Moth to the Flame

By: Sara Craven

Juliet went to Italy to check on her sister, Jan. According to Jan,

she'd arrived just in time. Wealthy, powerful Santino Vallone was

trying to prevent Jan from marrying his young brother, Mario.

With courage and determination, schoolteacher Juliet came to the

rescue. Bravely she led Santino down a false trail by pretending to



But Juliet only had one side of the story. When Santino kidnapped

her, taking her to his castle by the sea, she realized the path she'd

chosen led to danger--and heartbreak!


'Well, I can't understand you,' Mrs Laurence said plaintively. 'Most

girls would give their eye teeth for a week in Rome with all

expenses paid.'

Juliet Laurence repressed a sigh and gave her mother a look of

affectionate resignation. 'You make it all sound so simple,' she said.

'It is simple,' her mother protested.

'And of course Jan will welcome me with open arms, without the

slightest idea that I've been sent out to spy on her.'

'What an unpleasant way of expressing it!' Mrs Laurence directed a

quelling glance at her older daughter. 'That is not my intention at all.

I admit that I'm concerned, but...'

'But you want to know what she's doing, and why she hasn't written

to you for nearly a month, without actually asking her directly,'

Juliet supplied accurately.

'But she never keeps me waiting so long for a letter,' Mrs Laurence

said defensively. 'Something's wrong, I know it is. I have one of my

feelings ...'

'Oh, Mim!' Juliet smiled ruefully. 'You and those "feelings" of

yours—the panics they've started! If you're so worried, why don't

you telephone Jan? It would be cheaper than sending me to Rome

to ferret out the information for you.'

'I can't phone her. I'd sound like one of those dreadful,

over-protective mothers who keep dragging their fledglings back to

the nest,' Mrs Laurence said fretfully. 'Jan would hate it. And I've

never pestered or interfered, have I?'

Juliet patted her hand. 'No, Mim, love, of course not.'

And if the thought fleetingly occurred to her that if it had been

herself all those miles away in Rome instead of her younger sister,

her mother's antennae might not have been quite so sensitive to

impending doom, she loyally suppressed it. After all, Jan was her

last-born, and Juliet had always known, ever since her sister's birth,

that Jan was the favourite child. It was an instinctive knowledge

and she had been able to absorb it without particular hurt, because

she knew that she was also loved and valued, and that what

favouritism there was had been wholly unconscious on her mother's


Jan, after all, was everyone's darling. She was incredibly lovely to

look at, for one thing. Strangers had hung over her pram, cooing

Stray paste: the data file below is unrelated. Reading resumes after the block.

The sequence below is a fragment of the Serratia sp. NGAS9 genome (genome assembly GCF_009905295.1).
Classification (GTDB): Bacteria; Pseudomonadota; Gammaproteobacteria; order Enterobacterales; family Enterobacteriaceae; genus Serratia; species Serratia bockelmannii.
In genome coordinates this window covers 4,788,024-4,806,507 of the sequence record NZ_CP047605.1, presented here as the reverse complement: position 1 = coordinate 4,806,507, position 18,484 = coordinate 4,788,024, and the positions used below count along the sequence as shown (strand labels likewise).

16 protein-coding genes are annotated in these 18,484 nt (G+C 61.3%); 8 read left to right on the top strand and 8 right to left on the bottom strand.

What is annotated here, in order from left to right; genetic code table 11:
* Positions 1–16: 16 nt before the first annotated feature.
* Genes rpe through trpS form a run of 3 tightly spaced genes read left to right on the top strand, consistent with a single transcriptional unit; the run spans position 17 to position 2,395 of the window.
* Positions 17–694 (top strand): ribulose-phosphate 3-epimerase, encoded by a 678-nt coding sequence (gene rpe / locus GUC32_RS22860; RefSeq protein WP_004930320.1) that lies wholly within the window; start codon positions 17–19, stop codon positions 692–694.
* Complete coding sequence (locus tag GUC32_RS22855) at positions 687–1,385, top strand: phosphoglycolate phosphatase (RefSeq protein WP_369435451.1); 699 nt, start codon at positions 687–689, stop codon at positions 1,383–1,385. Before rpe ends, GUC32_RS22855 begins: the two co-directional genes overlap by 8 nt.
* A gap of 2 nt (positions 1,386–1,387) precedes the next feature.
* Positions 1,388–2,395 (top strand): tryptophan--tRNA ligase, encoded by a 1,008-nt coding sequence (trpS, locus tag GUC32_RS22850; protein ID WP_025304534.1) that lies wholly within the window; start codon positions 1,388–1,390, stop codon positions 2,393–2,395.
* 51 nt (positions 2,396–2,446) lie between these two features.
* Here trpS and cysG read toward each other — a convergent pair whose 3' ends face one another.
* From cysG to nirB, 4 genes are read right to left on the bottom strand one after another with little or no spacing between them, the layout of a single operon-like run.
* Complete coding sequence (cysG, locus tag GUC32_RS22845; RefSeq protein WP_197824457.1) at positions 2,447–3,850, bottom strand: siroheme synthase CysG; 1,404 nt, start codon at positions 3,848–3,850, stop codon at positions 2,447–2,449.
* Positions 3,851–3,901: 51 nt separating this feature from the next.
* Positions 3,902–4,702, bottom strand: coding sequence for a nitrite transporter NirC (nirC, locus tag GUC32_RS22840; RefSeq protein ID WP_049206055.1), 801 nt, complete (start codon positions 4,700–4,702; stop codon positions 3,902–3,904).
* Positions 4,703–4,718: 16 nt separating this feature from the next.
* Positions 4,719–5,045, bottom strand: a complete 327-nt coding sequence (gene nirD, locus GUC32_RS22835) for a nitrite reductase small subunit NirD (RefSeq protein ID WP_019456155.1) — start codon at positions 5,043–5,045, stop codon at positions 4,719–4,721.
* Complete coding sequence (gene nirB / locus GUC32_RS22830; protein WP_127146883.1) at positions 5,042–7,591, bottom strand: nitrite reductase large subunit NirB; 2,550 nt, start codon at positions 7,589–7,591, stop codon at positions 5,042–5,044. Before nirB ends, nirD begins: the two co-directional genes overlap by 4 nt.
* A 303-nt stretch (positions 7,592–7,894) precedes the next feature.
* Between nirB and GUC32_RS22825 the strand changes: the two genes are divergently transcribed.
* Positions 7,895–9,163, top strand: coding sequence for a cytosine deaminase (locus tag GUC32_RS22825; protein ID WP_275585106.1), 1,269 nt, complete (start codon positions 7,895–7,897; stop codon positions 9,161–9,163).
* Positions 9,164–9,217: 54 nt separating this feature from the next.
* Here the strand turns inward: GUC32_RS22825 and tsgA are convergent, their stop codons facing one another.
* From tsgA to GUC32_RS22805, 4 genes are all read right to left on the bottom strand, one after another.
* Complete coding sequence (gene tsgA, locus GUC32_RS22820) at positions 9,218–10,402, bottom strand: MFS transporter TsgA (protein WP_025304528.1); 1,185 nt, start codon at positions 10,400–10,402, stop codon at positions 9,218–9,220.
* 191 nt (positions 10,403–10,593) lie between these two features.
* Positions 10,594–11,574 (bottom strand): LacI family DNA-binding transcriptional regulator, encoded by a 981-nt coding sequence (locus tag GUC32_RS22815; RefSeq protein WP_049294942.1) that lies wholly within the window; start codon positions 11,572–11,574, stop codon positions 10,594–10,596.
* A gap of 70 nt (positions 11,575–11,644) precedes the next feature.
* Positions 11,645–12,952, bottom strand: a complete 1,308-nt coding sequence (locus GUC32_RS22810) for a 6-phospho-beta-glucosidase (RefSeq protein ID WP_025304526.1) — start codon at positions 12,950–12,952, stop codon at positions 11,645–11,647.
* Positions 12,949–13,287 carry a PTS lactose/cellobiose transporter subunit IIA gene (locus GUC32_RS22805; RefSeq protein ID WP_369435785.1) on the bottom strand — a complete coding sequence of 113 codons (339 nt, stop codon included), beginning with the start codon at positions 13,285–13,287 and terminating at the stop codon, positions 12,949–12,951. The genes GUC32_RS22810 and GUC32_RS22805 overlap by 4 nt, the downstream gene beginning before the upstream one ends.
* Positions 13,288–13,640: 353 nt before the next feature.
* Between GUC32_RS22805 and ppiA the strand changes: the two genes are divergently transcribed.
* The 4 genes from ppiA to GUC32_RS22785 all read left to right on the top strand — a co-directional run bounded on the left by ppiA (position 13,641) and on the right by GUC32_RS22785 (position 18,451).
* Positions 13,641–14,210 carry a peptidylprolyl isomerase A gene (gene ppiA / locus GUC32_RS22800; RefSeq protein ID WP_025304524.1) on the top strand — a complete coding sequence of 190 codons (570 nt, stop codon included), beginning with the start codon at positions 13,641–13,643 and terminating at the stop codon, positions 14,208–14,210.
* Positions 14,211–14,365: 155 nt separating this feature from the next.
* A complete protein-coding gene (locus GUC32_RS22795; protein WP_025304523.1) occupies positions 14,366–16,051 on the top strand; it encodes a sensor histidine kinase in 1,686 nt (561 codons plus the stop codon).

rapturously while she accepted their homage. She had continued to

accept it all through her childhood, at school and at play, and no

one had been in the least surprised when a career in modelling

beckoned when she was seventeen. And now she had been working

in Rome for almost a year at a leading fashion house, the latest in a

series of glamorous jobs.

Juliet did not grudge her sister one iota of her almost meteoric

success. No one, she had realised a long time ago, was ever likely

to offer her a career in modelling, even if that had been what she

wanted—unless it was to advertise tights or nail varnish. Her legs

were long and shapely, and her hands small and well cared for, but

her figure, although slender and rounded in the right places, would

never set the world on fire, she thought judiciously, and while she

shared Jan's basic colouring, her own hair tended towards a bright

copper rather than her sister's rich red-gold colour and her eyes had

more grey than green in them. Her face was thinner, too, its

cheekbones more prominent and the mouth more vulnerable.

It was odd to think of herself as the more vulnerable when she was

the older by eighteen months. When they had been small, she had

always been protective towards Jan, alert for the sort of mischief

that could lead to danger. Jan had seemed to accept this in much the

same spirit as she received admiration, but at the same time she

seemed to have been born knowing exactly where she was going

and what she wanted out of life, whereas Juliet had never really

known where her path would lead. It had led, eventually, to training

as a teacher, and she had just completed her probationary year. She

was happy and settled in her post in a primary school, but was that

really how she should be feeling at twenty-two? she wondered. She

had never let the knowledge that Jan regarded her as. a

stick-in-the-mud worry her in the past, because she had never

craved the sort of limelight that seemed to be her sister's life's

blood, but just recently she had begun to ask herself whether Jan's

strictures might not have a certain justice, and whether she was not

in grave danger of resigning herself to a rut.

There was Barry Tennent for one thing. He taught at the same

school, and they had been out together several times. Juliet

admitted that she enjoyed his company, and she knew that Barry

was ambitious, with his eye on a deputy headship before he was

thirty. Nor did she find him unattractive. But was that really all

there was to it—to marry a man because his prospects were sound,